Random Image Display on Page Reload

Meta’s Election Research Opens More Questions Than It Answers

Jul 27, 2023 1:59 PM

Meta’s Election Research Opens More Questions Than It Answers

Researchers were given unprecedented access to Meta’s data during the 2020 elections. Meta says their results show its platforms don’t cause political polarization. That’s not entirely true.

A person using a voting booth in a gymnasium

Photograph: Bill Pugliano/Getty Images

In the lead-up to the 2020 presidential election, Meta set out to conduct a series of ambitious studies on the effects its platforms—Facebook and Instagram—have on the political beliefs of US-based users. Independent researchers from several universities were given unprecedented access to Meta’s data, and the power to change the feeds of tens of thousands of people in order to observe their behavior.

The researchers weren’t paid by Meta, but the company seemed pleased with the results, which were released today in four papers in Nature and Science. Nick Clegg, Meta’s president of global affairs, said in a statement that “the experimental findings add to a growing body of research showing there is little evidence that key features of Meta’s platforms alone cause harmful ‘affective’ polarization” or have “meaningful effects on” political views and behavior.

It’s a sweeping conclusion. But the studies are actually much narrower. Even though researchers were given more insight into Meta’s platforms than ever before—for many years, Meta considered such data too sensitive to make public—the studies released today leave open as many questions as they answer.

The studies focused on a specific period in the three months leading up to the 2020 presidential election. And while Andrew Guess, assistant professor of politics and public affairs at Princeton and one of the researchers whose findings appear in Science, noted that this is longer than most researchers get, it’s not long enough to be entirely representative of a user’s experience on the platform.

“We don’t know what would have happened had we been able to do these studies over a period of a year or two years,” Guess said at a press briefing earlier this week. More importantly, he said, there is no accounting for the fact that many users have had Facebook and Instagram accounts for upwards of a decade now. “This finding cannot tell us what the world would have been like if we hadn’t had social media around for the last 10 to 15 years or 15 or 20 years.”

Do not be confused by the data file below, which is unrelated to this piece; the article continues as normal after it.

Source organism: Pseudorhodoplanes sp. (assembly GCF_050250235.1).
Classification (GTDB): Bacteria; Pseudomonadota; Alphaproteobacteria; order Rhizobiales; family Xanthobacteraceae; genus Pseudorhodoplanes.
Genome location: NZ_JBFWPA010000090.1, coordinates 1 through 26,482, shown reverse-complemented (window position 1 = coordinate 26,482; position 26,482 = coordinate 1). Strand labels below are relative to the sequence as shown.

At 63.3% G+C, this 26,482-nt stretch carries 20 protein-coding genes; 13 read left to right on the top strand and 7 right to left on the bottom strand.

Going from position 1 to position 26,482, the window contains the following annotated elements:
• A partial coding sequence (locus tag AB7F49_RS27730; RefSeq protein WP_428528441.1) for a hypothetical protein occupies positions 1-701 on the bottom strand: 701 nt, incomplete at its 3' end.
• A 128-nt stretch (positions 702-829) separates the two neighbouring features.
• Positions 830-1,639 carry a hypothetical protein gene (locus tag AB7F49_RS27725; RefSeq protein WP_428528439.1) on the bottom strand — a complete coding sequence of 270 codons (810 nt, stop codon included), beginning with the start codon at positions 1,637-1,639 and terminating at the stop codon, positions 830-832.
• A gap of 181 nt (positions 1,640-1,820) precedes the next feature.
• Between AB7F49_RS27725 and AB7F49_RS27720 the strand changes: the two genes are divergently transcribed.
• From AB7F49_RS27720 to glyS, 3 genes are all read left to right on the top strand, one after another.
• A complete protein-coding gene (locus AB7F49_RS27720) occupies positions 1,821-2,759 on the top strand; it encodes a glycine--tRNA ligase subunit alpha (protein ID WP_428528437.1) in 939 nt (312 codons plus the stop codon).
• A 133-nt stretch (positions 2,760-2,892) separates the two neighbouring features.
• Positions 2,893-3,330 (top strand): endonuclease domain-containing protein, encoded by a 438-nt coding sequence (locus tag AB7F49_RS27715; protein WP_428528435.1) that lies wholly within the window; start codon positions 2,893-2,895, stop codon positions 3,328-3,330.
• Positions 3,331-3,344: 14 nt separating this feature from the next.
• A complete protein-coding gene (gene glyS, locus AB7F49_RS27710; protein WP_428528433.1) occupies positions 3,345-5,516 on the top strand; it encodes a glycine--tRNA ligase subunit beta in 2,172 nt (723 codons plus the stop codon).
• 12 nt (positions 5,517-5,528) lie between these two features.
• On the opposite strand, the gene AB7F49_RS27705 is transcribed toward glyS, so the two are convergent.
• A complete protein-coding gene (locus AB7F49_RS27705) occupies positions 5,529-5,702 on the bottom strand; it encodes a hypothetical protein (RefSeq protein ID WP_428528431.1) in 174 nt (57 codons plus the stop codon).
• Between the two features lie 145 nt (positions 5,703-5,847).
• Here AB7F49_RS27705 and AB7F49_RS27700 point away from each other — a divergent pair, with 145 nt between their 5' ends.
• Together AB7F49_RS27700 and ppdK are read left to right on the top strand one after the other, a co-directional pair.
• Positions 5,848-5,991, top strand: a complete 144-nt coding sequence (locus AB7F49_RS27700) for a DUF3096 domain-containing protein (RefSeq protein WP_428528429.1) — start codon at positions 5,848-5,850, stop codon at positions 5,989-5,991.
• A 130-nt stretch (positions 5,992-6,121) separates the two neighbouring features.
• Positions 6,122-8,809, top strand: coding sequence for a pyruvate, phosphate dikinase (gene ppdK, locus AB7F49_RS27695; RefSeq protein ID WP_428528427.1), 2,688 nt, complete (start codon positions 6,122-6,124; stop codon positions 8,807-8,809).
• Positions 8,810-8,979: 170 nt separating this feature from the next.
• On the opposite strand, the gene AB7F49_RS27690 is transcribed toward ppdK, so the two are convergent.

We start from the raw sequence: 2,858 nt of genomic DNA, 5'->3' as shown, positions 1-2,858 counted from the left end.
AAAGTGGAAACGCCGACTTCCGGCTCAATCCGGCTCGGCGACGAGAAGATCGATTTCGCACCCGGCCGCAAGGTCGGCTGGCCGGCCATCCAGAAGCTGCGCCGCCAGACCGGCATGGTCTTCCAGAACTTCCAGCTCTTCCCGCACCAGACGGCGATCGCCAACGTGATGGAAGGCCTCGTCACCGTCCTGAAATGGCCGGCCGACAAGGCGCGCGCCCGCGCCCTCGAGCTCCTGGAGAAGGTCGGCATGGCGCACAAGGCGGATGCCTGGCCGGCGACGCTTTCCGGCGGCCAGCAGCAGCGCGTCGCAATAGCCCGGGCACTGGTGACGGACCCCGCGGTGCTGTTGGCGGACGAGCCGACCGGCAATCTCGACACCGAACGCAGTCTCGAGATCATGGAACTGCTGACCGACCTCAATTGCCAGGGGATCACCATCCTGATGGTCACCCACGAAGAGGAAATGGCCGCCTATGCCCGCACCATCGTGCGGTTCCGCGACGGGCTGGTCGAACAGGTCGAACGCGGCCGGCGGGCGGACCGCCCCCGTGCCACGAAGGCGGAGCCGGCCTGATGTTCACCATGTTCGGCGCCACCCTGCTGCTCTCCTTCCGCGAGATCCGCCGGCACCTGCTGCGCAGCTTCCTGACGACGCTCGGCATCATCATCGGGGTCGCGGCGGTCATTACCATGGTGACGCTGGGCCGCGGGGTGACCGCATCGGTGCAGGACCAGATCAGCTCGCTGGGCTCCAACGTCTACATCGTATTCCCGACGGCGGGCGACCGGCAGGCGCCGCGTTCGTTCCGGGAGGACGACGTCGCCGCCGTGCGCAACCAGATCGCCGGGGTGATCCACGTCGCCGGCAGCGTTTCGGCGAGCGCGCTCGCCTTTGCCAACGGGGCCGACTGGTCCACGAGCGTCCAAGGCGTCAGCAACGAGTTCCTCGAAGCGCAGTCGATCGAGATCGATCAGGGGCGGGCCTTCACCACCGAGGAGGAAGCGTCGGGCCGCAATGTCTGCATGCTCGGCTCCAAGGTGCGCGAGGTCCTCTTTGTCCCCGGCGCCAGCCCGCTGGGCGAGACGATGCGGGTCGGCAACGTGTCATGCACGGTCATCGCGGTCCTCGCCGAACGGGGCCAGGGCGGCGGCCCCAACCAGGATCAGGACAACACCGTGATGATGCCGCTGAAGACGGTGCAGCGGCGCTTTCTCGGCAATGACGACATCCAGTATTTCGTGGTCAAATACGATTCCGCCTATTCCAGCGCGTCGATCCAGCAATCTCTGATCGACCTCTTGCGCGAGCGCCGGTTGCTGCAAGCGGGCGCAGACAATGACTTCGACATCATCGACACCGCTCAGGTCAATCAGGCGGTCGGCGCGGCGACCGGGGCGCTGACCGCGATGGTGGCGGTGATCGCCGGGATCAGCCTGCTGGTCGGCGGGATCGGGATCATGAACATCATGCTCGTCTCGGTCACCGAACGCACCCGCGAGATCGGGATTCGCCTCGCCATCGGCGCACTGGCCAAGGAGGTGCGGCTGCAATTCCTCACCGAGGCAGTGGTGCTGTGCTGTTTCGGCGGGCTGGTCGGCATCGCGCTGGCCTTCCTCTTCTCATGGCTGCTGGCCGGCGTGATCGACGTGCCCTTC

There’s also the issue of the specific time frame the researchers were able to study—the run-up to an election in an atmosphere of intense political polarization.

Most Popular

“I think there are unanswered questions about whether these effects would hold outside of the election environment, whether they would hold in an election where Donald Trump wasn’t one of the candidates,” says Michael Wagner, a professor of journalism and communication at University of Wisconsin-Madison, who helped oversee Meta’s 2020 election project.

Meta’s Clegg also said that the research challenges “the now commonplace assertion that the ability to reshare content on social media drives polarization.”

Researchers weren’t quite so unequivocal. One of the studies published in Science found that resharing elevates “content from untrustworthy sources.” The same study showed that most of the misinformation caught by the platform’s third-party fact checkers is concentrated amongst and exclusively consumed by conservative users, which has no equivalent on the opposite side of the political aisle, according to an analysis of about 208 million users.

Another study found that while participants whose feeds excluded reshared content did end up consuming less partisan news, they also ended up less well informed in general. “We often see that polarization and knowledge kind of move together,” says Guess. “So you can make people more knowledgeable about politics, but then you’ll see an increase in polarization among the same set of people.”

“I don’t think the findings suggest that Facebook isn’t contributing to polarization,” says Wagner. “I think that the findings demonstrate that in 2020, Facebook wasn’t the only or dominant cause of polarization, but people were polarized long before they logged on to Facebook in 2020.”